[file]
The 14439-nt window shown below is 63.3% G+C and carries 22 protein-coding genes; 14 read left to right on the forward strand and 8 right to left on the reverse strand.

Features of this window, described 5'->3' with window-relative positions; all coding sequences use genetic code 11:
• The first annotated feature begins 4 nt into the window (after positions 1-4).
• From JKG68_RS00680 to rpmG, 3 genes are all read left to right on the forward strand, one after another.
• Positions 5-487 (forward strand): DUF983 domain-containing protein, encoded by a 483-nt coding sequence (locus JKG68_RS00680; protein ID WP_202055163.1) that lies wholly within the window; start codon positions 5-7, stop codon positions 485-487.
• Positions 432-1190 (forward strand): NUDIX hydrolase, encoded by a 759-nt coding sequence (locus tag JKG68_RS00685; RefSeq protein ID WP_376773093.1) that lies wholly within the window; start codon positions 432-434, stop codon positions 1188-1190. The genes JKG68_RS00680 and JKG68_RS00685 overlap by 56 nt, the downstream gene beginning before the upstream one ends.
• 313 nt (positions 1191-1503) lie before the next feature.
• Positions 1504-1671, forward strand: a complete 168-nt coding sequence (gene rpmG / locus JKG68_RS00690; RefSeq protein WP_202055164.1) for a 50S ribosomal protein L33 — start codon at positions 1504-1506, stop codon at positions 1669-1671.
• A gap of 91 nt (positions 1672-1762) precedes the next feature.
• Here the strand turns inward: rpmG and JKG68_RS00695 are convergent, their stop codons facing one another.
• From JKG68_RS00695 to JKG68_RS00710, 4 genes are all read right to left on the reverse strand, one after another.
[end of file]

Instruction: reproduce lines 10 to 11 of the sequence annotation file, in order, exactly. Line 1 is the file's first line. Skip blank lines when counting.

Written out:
• Here the strand turns inward: rpmG and JKG68_RS00695 are convergent, their stop codons facing one another.
• From JKG68_RS00695 to JKG68_RS00710, 4 genes are all read right to left on the reverse strand, one after another.